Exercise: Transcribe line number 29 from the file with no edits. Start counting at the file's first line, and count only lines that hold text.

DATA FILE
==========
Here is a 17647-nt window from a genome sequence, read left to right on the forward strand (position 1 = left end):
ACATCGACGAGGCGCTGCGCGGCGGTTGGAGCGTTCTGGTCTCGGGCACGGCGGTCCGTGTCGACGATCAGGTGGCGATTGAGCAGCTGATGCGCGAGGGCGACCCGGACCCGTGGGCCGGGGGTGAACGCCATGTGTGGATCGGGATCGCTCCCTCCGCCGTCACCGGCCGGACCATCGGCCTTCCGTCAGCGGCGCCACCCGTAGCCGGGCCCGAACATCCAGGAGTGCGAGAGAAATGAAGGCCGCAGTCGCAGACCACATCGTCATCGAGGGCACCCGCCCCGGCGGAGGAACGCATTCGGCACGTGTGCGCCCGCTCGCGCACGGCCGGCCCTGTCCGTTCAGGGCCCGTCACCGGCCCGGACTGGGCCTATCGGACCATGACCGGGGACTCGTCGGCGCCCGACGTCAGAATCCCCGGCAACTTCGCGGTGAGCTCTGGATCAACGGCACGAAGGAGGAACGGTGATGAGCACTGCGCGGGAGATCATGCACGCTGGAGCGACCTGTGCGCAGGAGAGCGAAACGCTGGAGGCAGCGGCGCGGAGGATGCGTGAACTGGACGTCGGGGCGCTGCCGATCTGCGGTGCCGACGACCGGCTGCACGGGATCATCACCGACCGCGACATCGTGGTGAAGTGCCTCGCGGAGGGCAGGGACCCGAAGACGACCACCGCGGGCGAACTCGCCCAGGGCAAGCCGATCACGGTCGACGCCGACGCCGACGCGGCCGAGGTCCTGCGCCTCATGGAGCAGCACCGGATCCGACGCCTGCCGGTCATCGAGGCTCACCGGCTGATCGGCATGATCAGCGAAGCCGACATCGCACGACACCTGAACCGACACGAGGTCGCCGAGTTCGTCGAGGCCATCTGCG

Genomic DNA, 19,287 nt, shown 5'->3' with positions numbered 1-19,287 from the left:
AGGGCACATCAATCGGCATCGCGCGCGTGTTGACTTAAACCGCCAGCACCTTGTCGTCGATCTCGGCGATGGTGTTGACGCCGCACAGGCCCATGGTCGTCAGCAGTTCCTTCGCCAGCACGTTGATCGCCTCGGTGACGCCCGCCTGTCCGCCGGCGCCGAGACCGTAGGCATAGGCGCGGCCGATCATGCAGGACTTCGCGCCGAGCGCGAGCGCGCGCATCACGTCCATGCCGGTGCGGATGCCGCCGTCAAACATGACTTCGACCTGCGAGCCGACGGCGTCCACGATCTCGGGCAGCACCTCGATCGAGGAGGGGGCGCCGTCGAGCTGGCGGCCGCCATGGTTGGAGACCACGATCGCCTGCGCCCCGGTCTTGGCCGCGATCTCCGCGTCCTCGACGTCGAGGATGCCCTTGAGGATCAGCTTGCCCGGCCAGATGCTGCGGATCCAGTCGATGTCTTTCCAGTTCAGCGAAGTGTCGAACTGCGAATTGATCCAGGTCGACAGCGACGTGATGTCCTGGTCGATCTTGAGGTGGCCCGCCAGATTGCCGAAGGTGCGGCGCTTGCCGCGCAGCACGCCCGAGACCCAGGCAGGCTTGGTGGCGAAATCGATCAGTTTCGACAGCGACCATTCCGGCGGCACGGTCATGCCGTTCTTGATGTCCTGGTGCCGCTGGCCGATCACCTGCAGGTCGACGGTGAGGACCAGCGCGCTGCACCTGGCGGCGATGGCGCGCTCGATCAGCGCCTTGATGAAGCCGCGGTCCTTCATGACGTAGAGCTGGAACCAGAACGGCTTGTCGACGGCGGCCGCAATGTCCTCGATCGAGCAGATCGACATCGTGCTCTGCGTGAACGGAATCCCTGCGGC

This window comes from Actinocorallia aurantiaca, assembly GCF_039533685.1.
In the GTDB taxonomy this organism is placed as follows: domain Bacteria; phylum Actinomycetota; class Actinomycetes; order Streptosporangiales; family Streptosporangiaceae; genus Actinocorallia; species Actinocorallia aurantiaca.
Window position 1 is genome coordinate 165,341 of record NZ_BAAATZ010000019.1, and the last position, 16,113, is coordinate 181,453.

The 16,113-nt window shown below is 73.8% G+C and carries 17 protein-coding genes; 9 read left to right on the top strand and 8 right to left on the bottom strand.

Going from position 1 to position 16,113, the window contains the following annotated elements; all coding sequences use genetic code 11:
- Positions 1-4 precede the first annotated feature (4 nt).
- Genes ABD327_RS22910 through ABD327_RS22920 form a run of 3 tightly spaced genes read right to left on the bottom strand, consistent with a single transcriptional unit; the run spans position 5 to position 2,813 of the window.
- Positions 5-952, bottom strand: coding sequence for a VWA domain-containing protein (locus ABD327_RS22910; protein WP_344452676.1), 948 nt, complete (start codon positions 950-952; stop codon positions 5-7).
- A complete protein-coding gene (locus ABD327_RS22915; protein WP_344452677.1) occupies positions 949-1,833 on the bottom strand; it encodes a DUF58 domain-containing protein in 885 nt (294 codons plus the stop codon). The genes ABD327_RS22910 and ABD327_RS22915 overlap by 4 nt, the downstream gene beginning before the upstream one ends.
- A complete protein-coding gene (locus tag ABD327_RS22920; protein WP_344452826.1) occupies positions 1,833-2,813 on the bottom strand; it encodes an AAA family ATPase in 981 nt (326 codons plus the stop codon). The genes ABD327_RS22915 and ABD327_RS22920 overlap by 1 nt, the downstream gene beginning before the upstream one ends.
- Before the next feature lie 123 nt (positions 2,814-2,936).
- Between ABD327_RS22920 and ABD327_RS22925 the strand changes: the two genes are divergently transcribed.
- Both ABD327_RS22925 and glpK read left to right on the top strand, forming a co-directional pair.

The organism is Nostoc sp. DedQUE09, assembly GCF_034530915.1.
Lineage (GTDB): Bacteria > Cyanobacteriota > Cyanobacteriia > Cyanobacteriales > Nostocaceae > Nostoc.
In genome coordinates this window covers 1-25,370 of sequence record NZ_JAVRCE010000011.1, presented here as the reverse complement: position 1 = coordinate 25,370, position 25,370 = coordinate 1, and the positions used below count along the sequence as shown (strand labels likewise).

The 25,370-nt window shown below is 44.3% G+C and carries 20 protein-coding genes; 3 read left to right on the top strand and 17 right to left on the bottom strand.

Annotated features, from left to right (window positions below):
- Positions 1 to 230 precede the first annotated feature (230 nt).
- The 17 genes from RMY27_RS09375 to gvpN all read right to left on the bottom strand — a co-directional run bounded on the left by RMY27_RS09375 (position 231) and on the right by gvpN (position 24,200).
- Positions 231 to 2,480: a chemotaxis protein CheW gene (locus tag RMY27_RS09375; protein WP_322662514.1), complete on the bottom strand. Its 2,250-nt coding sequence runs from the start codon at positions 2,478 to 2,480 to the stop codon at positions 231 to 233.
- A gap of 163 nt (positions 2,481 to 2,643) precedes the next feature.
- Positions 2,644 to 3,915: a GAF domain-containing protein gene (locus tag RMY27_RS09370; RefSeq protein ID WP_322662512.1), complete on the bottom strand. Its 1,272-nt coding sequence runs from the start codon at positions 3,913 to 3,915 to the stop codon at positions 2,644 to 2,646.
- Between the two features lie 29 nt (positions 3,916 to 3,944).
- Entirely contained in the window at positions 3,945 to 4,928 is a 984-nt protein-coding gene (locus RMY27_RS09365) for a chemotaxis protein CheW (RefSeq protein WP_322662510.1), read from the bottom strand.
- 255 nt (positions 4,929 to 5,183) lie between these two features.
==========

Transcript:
- Entirely contained in the window at positions 3,945 to 4,928 is a 984-nt protein-coding gene (locus RMY27_RS09365) for a chemotaxis protein CheW (RefSeq protein WP_322662510.1), read from the bottom strand.